Aalto University boosted entrepreneurial spirit at a Morocco-based conference promoting peace in the Middle East. Courage is something both entrepreneurs and scientists need. This is why Olli Vuola, Director of the Aalto Ventures Program, decided to make it the main theme of the entrepreneurship workshop he had been invited to hold at the Bridge to Peace conference in Morocco in November 2015. The aim of the conference was to promote peace through science. The audience consisted of experts and researchers from different fields, including four Nobel Prize winners, and representing 16 different Middle Eastern countries. To get a younger generation’s perspective on matters, Vuola invited Slush President Marianne Vikkula and Slush Head of Partnerships Ghita Wallin, both students at Aalto University, to join his workshop team.
The participants of the conference workshop were first divided into groups. In the groups, people from different backgrounds, including Arabs and Israelis and Shiites and Sunnis, discussed what methods they have used to overcome their fears. At the end of the workshop, the participants presented their personal experiences and the results the groups had achieved.
According to Vuola, overcoming fears plays a key role not only in entrepreneurship and science, but also in peacebuilding.
‘Fear prevents us from taking action. The fear of becoming an outcast is strong in the Middle East: collaborating with the opposing side may lead to being isolated from your own community. Overcoming one’s fears and conquering the fear of failure is also the first step of entrepreneurship’, Vuola says.
License to fail
‘The Finnish word for entrepreneur can be translated as tryer. Thus, an entrepreneur is someone who tries and tries again despite potential failures. One of the topics discussed in the workshop was that there has recently been a trend to make failing more acceptable in Finland, for instance by celebrating National Failure Day’, Vikkula says.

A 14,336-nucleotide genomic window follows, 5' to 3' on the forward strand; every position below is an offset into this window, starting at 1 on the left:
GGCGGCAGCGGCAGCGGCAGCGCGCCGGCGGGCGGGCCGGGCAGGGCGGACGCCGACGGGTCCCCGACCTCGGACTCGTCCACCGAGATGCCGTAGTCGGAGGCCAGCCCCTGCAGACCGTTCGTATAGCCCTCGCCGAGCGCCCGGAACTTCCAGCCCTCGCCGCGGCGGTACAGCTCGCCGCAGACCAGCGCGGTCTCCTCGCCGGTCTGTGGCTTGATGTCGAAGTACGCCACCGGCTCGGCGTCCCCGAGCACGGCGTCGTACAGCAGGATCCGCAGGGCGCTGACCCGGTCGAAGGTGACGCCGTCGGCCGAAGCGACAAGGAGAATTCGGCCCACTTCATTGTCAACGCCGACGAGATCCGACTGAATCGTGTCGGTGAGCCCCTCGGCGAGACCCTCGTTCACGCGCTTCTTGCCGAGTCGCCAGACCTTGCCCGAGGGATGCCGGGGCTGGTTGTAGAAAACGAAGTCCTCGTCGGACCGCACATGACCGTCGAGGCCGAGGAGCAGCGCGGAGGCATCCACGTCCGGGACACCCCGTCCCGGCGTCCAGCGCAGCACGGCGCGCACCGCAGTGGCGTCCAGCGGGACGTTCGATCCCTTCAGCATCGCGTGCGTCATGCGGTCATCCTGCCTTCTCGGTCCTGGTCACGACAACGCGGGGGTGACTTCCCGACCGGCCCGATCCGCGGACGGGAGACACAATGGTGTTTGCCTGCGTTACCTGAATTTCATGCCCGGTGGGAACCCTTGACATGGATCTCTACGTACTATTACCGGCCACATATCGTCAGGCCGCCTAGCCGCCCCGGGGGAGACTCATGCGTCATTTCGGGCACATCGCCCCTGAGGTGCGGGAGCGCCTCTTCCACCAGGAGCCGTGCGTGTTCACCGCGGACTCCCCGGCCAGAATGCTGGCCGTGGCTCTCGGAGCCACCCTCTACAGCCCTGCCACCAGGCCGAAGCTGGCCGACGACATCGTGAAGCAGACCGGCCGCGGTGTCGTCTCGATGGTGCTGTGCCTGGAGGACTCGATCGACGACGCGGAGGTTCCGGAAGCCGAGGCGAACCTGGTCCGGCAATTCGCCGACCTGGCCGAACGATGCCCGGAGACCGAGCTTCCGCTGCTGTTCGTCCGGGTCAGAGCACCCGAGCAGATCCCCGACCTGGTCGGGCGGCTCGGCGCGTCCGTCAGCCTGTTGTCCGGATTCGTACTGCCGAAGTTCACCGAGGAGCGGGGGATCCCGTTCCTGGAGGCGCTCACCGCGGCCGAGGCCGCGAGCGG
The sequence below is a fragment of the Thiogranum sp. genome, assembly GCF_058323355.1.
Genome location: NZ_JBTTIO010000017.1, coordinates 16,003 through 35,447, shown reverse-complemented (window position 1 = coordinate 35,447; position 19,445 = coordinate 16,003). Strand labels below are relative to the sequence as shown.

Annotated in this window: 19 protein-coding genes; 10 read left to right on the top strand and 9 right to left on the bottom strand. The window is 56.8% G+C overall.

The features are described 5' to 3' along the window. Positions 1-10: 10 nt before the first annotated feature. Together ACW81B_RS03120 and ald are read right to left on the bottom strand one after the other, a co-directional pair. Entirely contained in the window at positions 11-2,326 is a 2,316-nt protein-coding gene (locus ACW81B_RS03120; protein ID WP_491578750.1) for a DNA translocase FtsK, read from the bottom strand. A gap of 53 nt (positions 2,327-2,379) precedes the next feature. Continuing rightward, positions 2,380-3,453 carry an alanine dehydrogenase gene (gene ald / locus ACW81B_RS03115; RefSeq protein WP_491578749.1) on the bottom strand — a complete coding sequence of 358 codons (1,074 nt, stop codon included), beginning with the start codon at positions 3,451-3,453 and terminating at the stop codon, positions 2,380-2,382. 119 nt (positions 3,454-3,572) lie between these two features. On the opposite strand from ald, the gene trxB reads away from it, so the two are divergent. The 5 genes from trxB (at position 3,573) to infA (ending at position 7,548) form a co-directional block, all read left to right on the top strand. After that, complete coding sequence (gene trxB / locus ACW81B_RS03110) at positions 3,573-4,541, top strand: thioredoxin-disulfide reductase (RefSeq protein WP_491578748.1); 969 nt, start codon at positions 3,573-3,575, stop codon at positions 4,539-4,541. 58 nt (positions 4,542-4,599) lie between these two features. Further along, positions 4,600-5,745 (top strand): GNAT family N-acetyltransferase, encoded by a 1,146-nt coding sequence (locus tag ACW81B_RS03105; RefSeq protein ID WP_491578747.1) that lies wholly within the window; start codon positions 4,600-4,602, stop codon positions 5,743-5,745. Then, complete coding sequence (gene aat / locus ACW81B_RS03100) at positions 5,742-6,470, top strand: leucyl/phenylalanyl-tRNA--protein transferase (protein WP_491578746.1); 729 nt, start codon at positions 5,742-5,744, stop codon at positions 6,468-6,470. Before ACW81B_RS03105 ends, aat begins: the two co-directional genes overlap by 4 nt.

Courage is always needed whatever your career choice is. Vikkula points out that the workshop did not aim at turning scientists into entrepreneurs.
‘The purpose is not to make all research commercialisable or to turn all scientists into entrepreneurs. However, scientists may also encounter situations where they seem to be at a dead end or facing an insurmountable problem. These are times when courage and self-confidence are needed.’
Vuola and Vikkula emphasise that becoming an entrepreneur is first and foremost a mental process. As a result, the entrepreneurship studies provided by universities should be comprehensive packages.
‘Students need to have the opportunity to learn by doing, such as in the Aalto Ventures Program. It’s also very important that inspiration, role models and a support network are readily available, as is the case at Aalto University. It’s perhaps not possible to teach students courage as such, but feeding their courage is definitely possible’, Vikkula says.
The idea also impressed the scientists who were originally very sceptical about the workshop. ‘Scientists have to be critical towards their own ideas, whereas in entrepreneurship this approach is not fruitful. Entrepreneurs have to have faith in their ideas. One of the Nobel laureates approached us after the workshop and told us that we had made him wonder whether researchers are sometimes even too sceptical about their ideas. Everyone needs creative madness and strong confidence sometimes’, Vuola sums up.